A standard operating procedures manual is a written document that lists the instructions, step-by-step, on how to complete a job task or how to handle a specific situation when it arises in the workplace. The thought process behind a standard operating procedures manual is that consistent results will occur as long as everyone follows the steps.  This manual may include tasks for the entire company, or separate manuals may exist for each department.  The critical concern of an operations manual is its use. 

A standard Operating Procedure (SOP) manual should as a matter of fact carry an introduction that establishes and enforces the organization’s brand position relative to its strategic objectives.

The following questions must be answered to enable a successful development and implementation of a standard operating procedure manual:

What is the usefulness of the Operating Manual?

The operating manual provides a handy reference to common everyday business practices, daily activities, or routine tasks. New employees will find an operations manual especially helpful in getting up and running as fast as possible. It reduces work interruption and also serves to train staff.

For Whom is the Operating Manual Written?

The operating manual must be targeted towards all members of staff in the organization. The employee and anyone who works for the organization should be able to pick it up and read on how to do what needs to be done on a daily, operational basis.

What Resources are Available?

To document an operating system, there are resources that must be made available—people, time and materials.  It is strongly recommended that you use employees for the development of the manual. 

Are all Employees required in the process of Developing the Manual?

It is important to note that employees must to a large extent be involved in making suggestions and contributing their ideas to the project. This practice encourages staff to be committed to its implementation.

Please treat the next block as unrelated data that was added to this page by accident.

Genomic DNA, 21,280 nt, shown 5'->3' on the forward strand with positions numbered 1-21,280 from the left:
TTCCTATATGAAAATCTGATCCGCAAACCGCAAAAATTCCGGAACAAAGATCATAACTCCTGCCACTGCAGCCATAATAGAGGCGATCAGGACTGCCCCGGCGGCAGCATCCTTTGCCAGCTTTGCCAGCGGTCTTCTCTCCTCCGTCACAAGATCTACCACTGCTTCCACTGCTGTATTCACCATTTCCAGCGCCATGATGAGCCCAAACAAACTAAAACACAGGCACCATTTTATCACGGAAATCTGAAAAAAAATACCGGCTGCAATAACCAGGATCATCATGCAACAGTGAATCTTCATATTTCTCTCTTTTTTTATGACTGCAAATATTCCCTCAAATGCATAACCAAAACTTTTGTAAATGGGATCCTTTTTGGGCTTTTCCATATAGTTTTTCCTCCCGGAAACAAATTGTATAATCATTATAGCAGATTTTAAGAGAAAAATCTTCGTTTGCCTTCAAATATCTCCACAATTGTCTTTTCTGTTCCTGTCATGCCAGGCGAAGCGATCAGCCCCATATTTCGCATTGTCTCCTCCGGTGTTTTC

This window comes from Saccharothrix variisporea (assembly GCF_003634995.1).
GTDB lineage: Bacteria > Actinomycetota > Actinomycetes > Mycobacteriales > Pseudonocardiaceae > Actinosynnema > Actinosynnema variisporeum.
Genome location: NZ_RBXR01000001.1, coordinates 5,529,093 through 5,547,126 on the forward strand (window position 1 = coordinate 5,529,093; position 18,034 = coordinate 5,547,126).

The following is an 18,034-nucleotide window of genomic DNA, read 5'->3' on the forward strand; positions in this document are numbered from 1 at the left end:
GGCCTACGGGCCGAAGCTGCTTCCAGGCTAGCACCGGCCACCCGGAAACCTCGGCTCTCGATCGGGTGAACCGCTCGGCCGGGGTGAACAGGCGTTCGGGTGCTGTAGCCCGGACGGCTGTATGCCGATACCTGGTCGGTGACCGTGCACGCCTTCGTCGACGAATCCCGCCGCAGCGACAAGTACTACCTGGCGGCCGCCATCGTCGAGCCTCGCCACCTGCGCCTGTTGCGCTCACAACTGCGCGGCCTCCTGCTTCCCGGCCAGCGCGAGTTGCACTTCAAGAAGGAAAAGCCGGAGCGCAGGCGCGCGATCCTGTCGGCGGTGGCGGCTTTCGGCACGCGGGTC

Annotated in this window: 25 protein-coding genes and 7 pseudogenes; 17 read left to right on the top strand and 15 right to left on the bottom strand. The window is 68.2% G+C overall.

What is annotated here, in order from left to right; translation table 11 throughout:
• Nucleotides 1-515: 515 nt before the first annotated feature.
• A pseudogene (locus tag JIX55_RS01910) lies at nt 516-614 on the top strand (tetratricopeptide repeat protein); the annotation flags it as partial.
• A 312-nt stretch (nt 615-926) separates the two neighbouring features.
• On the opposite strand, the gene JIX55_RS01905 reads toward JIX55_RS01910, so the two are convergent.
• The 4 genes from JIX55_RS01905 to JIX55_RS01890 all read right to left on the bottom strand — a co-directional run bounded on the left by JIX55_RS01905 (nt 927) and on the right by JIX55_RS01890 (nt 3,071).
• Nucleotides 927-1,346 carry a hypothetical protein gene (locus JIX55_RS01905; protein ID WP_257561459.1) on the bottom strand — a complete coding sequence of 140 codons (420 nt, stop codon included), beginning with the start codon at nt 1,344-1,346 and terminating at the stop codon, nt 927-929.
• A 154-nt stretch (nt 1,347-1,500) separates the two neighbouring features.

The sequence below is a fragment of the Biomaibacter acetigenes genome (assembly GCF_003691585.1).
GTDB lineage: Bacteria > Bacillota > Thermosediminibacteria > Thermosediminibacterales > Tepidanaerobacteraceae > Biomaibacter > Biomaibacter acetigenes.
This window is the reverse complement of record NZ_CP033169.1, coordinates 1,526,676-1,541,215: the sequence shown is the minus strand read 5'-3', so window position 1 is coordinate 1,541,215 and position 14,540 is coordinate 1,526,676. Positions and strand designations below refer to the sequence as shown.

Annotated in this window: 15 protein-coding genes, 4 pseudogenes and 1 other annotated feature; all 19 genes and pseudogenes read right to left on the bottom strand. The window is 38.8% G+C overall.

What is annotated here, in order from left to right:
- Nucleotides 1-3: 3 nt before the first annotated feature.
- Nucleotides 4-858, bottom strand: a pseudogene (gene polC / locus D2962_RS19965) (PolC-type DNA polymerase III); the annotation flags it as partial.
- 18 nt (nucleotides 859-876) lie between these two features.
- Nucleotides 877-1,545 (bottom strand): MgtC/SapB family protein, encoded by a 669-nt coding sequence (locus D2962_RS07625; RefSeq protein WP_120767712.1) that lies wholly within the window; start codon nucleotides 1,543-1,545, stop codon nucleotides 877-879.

How would the Document be controlled?

The company needs to agree on the process of reviewing, updating and communicating changes on the manual, as well as who reviews and approves.

How should the SOP be written?

SOPs should be written in a concise, step-by-step, easy-to-read format. The information presented should be unambiguous and not complicated; use a flow chart to illustrate the process being described.


Step 1 – Determine the Project Goal: Ask yourself, what is the objective for writing this SOP?  Are you merely documenting an existing process so it can be executed uniformly?  Are you trying to optimize the performance of an existing process?  Do you have a new piece of equipment whose use needs to be documented?  Once this is determined, use this objective to drive all aspects of the SOP creation. 

Step 2 – Pre-Project Evaluation: Evaluate and review all existing materials, processes, procedures or documents necessary for the task.

Step 3 – Map-Out your Core-Processes: Carry out a process map of your top-level processes. Most companies’ processes are streamlined into Primary or Essential Process – processes that provide value directly to the customer, Support Processes – processes that support the primary process; these have no direct contact with the customer, Management Process – processes that co-ordinate the primary and support processes; this takes on the responsibility for measuring, monitoring and controlling.

Step 4 – Define your Core Processes:  Define each core business process and its activities. Think top level once again. For example, in the sales process, how are your orders converted into a shipped product? Orders are received, entered, picked, packed, shipped, and invoiced.